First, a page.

Wednesday, March 4, 2009

The School of Essential Ingredients by Erica Bauermeister - 256 pgs

Book CoverLillian has discovered that the art of preparing fine foods can heal many of the soul's wounds. Personal experience tells her so. As students filter into the cooking school that she holds in her restaurant every Monday night, she begins to teach them the secrets of culinary excellence, tailoring the meals to each particular person's unspoken need. As raw ingredients are transformed into luscious feasts, each person in the class is also changed. From the frazzled housewife to the couple with a stormy past, each person begins to realize that the lessons taught in Lillian's kitchen have far greater reach than the table. Carrying the secrets of the kitchen back into their own lives, the students start to experience greater understanding and healing in their own lives and begin to see the class as a refuge, where the compassion of one chef and the support of each other coalesce in unexpected and curative ways.

As a lover of food literature, I have to say this book was divine. I found the food descriptions to be wonderfully luscious and intriguing, and the human element of the story was great as well. The chapters, which focused in turn on each of the students, were crafted very compellingly because they seemed to be written in various styles. They were not so different as to be jarring, but the writing of each subject was done in a unique and singular way. I took this as a great sign of the author's versatility. She was able to make each character's chapter their own by making small changes in the writing technique.

I also loved the depth of emotion in this story. The author showed great empathy and consideration for her characters and was able to enrich the story with great emotional control. I loved the tenderness and humility of her characters. These were thoughtful and deep people who were able to express intrinsic emotions in proportion tho their circumstances. The emotional scenes in this book were written with great acuity and depth, and ranged from a light playfulness to a profound grief. I think the author used each blank canvas of character in magnetic and engaging ways that added substantial dimension to the book. Her characters weren't stereotypical knock-offs, they seemed like authentic and genuine people, like people you know, people you love. This book could have easily been overblown with drama, but the author was able to form her narrative and characters with a wonderful humility and temperance.

I found Lillian's character to be a marvel. She was consistently loving and calm towards all her students, showing by example the healing and restorative nature of life through food. I found Lillian to be a wonderfully frank and disarming person. Whenever she was on the page I knew that something great was about to be uncovered. I loved the way she enabled her students to make the most of their lessons, and their lives, both praising and teaching at the same time. She was a wonderfully competent character, both believable and charming. The story was extremely moving as well. It was both perceptive and profound, especially the chapters involving Tom, the man hiding a secret heartbreak. Although I loved Lillian, I think it was Tom and his story that moved me the most. I cried while reading Tom's sections, sharing his anguish and despair with a heavy heart.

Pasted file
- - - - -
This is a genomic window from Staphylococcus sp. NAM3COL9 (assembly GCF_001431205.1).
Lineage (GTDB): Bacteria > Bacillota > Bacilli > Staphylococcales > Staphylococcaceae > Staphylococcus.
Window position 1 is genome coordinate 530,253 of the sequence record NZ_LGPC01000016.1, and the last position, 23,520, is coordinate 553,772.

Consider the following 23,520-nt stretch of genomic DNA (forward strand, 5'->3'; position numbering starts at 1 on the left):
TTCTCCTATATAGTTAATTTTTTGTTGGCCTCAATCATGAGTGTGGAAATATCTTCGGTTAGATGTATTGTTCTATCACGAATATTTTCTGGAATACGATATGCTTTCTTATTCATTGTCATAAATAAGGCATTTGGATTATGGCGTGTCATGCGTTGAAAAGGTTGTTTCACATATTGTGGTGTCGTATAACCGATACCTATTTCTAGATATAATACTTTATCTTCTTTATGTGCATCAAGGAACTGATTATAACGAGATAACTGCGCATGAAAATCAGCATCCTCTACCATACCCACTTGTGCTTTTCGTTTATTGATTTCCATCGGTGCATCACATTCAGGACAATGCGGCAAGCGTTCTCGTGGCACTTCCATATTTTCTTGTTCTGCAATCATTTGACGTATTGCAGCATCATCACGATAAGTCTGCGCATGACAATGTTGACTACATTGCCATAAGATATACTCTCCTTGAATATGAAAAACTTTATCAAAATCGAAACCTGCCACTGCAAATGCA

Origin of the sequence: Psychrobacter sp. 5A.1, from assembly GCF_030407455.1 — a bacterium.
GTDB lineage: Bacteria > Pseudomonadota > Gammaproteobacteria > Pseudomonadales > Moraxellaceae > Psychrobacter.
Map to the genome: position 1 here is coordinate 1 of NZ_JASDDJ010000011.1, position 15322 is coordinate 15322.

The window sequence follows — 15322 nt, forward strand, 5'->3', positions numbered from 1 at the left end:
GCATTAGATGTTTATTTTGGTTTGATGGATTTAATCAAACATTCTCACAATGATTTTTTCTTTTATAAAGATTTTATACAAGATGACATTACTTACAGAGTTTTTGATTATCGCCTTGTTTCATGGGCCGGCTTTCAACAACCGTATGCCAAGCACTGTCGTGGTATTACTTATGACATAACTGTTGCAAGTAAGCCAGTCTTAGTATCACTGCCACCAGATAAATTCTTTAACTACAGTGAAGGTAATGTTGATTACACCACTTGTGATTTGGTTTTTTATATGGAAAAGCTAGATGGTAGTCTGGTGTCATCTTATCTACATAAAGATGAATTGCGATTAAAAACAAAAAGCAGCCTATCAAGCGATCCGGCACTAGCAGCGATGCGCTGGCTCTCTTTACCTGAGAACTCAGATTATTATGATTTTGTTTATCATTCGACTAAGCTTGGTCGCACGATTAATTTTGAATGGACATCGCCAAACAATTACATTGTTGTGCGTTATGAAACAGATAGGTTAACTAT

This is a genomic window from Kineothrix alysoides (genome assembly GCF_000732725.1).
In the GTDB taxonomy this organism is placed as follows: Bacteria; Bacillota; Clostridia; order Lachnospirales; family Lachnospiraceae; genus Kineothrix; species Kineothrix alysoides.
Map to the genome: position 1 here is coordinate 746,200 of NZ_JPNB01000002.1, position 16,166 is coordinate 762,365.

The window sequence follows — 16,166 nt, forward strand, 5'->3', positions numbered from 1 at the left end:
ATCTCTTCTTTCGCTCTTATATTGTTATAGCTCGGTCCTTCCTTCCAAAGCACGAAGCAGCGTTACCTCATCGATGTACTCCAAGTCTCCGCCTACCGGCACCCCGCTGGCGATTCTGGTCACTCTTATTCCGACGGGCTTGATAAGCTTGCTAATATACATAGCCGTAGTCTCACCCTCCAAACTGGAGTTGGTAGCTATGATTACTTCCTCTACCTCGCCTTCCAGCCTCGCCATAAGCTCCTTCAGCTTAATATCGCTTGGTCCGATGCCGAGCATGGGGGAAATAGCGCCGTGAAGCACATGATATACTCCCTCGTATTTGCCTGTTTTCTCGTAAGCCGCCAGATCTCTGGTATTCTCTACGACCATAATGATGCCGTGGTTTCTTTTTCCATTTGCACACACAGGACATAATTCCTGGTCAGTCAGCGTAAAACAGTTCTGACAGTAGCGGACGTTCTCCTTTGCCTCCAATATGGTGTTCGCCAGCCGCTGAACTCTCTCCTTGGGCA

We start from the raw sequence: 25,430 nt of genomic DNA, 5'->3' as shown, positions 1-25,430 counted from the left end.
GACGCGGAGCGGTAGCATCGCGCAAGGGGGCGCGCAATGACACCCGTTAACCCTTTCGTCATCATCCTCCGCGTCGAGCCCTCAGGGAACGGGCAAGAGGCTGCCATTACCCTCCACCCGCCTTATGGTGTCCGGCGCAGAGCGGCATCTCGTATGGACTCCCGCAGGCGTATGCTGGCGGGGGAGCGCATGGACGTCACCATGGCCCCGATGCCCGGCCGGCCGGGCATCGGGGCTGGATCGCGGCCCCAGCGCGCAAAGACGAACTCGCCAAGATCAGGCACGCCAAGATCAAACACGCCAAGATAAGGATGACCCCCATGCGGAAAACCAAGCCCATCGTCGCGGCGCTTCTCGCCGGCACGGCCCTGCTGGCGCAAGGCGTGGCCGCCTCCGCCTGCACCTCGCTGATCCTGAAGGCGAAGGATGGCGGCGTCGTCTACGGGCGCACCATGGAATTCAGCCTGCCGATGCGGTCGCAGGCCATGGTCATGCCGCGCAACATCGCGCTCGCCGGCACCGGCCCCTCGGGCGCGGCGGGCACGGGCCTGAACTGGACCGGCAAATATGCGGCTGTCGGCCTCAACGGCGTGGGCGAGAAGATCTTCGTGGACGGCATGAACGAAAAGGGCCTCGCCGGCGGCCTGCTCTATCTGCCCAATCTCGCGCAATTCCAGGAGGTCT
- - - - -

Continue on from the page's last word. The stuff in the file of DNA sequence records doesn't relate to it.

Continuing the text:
And have I mentioned the food? The food aspects of the story were fascinating and delectable. Many times throughout this book I read and reread the passages relating to the food. Her descriptions of the smells and look of the foods being prepared were like poetry, lyrical and passionate in a way I didn't expect, yet fully appreciated. I thought it was an exceptional additional benefit that almost all the food sections were written in the form of instructions, not recipes per se, but in a way that melded the story with bits of guidance that would make it easy for the reader to put together any of the featured dishes in the book.

This book was a delight on multiple levels. It was a combination of the tenacity of the human spirit and an ambrosial documentary of fine cuisine. I would have gladly read another hundred pages of this novel, had it only been written! This is not to say that the story ended unsatisfactorily, because it certainly did not. I just wanted more of this magnificent and savory tale. I thought the author did a wonderful job in both the idea and the execution. It was a quiet and uplifting tale full of scrumptious spreads. I would like to read this one again, just for the food this time. Highly recommended for foodies and those who are looking for a rich and satisfying novel.

4 comments:

Dar said...

What a beautiful review! I just loved this book also. I spent so much time rereading the passages on food descriptions. This is such a beautifully written book and one I'll go back to someday and reread.

Nymeth said...

This sounds like such a lovely book. I'm actually not very into food literature, but I definitely like tender books with believable characters and emotional depth. So yeah...I want to read this.

Steph said...

This sounds great! I wouldn't say I'm drawn to food literature, but I'm intrigued after reading your review. I agree with you that it's nice when an author can pull off swapping out perspectives each chapter, but it can often be jarring - I'm glad to hear that wasn't the case here! I will keep my eyes peeled for this one the next time I'm on the prowl for books!

Lenore said...

This is one I will have to buy. I can probably wait until it comes out in paperback though since my TBR pile is about to collapse and kill me...

Post a Comment

 
Blogger Template by Delicious Design Studio